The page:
A modern home with Scandinavian style and a dark exterior that helps keep the interior warm in chilly winter months; in Oslo maximizes space in its own unique way. Designed by Austigard Arkitektur this minimal residence is draped in wood with black or white pigmented beech veneer covering most of the rooms.
At its heart is a double height dining area / social and activity zone with a large wooden tale. The 1.5 x 3.0 m table provides plenty of desk space for everyone in the family and becomes the heart and soul of the refreshing interior.
The common areas outdoor gardens and walkways between the two structures serve a space for relaxation while the new interior makes up in style for what it lacks in sheer volume.
Each of the homes might seem identical on the outside but step in and you notice the subtle variations in the floorplan wherever needed to make the most of the views on offer. Community living concept is coupled with privacy and healthy living at these Hong Kong homes.
Giving new meaning to styles from a different era is a task that requires careful amalgamation of contrasting textures finishes and design elements. Nestled in a tranquil neighborhood of a suburb of Melbourne and overlooking a green park this contemporary home feels anything but mundane and sterile.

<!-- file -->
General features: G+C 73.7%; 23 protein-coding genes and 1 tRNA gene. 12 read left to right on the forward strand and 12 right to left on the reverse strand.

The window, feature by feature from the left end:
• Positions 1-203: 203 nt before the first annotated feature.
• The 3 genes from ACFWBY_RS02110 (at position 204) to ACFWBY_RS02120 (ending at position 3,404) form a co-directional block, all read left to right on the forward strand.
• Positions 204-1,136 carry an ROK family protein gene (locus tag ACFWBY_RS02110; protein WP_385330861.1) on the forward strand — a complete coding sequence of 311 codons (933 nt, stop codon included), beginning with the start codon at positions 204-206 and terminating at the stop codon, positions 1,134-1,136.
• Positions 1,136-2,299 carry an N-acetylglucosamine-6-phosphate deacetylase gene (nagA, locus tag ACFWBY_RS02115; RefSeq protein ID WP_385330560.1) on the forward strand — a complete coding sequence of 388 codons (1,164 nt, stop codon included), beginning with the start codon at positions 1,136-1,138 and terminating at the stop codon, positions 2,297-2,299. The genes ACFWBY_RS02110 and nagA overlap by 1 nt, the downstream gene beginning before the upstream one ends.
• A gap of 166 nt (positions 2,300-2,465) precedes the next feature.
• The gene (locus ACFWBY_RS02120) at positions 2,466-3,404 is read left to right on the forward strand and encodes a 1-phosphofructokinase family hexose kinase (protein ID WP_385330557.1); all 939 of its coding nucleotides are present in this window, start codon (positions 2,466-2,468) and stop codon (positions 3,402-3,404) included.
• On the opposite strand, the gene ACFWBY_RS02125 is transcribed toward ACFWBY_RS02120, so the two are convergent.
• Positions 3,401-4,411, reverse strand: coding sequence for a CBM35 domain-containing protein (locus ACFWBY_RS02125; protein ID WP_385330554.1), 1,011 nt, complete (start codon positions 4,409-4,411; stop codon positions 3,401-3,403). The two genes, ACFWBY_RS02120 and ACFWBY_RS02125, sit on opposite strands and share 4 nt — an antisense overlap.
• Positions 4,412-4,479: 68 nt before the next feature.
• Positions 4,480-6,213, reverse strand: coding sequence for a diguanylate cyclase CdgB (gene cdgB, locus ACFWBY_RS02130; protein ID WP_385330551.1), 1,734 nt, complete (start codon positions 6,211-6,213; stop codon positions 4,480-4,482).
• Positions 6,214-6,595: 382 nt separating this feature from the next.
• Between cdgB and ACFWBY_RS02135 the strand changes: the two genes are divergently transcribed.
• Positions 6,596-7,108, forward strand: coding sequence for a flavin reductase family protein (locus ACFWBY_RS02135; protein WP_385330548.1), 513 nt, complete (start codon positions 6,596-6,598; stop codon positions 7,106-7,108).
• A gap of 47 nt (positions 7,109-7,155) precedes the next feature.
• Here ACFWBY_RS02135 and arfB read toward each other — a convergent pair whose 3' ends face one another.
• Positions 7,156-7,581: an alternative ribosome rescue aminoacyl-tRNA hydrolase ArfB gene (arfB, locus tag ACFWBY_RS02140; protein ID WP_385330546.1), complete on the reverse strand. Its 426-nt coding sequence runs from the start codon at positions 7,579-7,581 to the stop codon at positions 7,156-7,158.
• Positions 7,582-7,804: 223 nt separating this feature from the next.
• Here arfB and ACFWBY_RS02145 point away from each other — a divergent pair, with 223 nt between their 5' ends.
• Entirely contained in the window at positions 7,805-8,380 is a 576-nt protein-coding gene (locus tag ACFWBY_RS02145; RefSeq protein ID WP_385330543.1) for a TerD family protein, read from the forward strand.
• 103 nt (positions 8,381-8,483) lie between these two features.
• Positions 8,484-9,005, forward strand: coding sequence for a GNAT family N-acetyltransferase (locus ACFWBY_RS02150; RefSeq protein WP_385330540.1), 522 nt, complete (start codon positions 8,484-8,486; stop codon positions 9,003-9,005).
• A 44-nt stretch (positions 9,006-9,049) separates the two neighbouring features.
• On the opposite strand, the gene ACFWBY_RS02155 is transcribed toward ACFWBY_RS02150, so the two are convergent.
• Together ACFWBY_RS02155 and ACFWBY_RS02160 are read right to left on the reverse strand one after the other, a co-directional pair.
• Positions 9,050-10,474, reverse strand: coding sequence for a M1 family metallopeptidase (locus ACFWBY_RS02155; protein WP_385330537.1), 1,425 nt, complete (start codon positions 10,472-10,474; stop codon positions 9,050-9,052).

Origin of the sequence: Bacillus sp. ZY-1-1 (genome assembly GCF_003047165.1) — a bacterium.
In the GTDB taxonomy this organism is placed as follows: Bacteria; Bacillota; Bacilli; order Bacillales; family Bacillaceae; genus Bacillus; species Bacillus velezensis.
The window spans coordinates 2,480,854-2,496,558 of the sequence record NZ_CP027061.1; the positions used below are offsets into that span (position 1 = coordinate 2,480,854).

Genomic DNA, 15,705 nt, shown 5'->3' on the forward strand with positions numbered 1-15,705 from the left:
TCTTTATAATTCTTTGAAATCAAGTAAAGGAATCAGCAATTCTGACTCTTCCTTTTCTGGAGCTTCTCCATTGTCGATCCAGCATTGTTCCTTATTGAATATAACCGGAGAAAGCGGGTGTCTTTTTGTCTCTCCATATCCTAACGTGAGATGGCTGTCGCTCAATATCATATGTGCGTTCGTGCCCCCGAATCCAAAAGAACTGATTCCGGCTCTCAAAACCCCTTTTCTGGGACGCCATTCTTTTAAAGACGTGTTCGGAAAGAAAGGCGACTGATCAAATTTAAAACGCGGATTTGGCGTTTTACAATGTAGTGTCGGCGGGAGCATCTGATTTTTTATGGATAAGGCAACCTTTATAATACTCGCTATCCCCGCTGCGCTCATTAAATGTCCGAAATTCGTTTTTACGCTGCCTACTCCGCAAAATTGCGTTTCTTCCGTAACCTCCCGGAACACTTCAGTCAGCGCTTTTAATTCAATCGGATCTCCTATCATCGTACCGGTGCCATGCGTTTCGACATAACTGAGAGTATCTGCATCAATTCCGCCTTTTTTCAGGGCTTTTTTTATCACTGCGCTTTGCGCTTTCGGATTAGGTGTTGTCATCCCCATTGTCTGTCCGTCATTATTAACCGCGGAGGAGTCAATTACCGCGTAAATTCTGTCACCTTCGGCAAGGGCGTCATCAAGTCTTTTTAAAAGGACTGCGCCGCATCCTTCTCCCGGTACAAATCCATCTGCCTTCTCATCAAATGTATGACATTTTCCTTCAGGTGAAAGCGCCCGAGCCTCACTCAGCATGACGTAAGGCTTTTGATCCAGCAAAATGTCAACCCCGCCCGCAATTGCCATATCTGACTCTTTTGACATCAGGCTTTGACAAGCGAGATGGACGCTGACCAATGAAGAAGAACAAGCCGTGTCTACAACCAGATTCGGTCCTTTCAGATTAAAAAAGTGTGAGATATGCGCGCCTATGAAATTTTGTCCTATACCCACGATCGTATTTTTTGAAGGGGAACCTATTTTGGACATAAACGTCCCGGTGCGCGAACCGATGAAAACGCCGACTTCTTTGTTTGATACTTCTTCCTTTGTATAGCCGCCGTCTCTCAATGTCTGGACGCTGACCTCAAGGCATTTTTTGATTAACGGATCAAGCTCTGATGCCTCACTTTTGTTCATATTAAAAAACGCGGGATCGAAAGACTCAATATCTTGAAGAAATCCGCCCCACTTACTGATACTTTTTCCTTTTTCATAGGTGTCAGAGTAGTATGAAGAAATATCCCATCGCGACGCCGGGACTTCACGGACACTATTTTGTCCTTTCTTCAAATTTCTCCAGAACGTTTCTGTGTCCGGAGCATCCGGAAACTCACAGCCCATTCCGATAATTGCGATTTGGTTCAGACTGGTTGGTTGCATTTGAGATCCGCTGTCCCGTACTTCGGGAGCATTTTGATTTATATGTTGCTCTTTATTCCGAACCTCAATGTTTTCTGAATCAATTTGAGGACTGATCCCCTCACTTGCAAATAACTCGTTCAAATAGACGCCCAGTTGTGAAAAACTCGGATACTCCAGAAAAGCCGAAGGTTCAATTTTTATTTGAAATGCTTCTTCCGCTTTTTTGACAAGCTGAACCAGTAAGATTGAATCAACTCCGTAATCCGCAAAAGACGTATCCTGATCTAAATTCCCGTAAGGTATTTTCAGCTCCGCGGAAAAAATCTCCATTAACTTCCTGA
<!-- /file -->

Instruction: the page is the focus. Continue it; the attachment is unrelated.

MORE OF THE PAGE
The new building built by Elliott + Elliott Architecture is part of a multi-generational home where the kids and the grandchildren occupy the main farmhouse while the head of the family finds space in the newly built structure just outside. A wooden deck connects the two buildings and preserves the traditional charm of the farmhouse.
One of the immediate highlights of the interior that one notices is the split-level living area and the way its vast double-height presence becomes the overwhelming factor that shapes the house.
Designed by PDP London Architect the projects consists of a series of 28 independent homes and villas that form a secure and beautiful little community surrounded by panoramic landscape.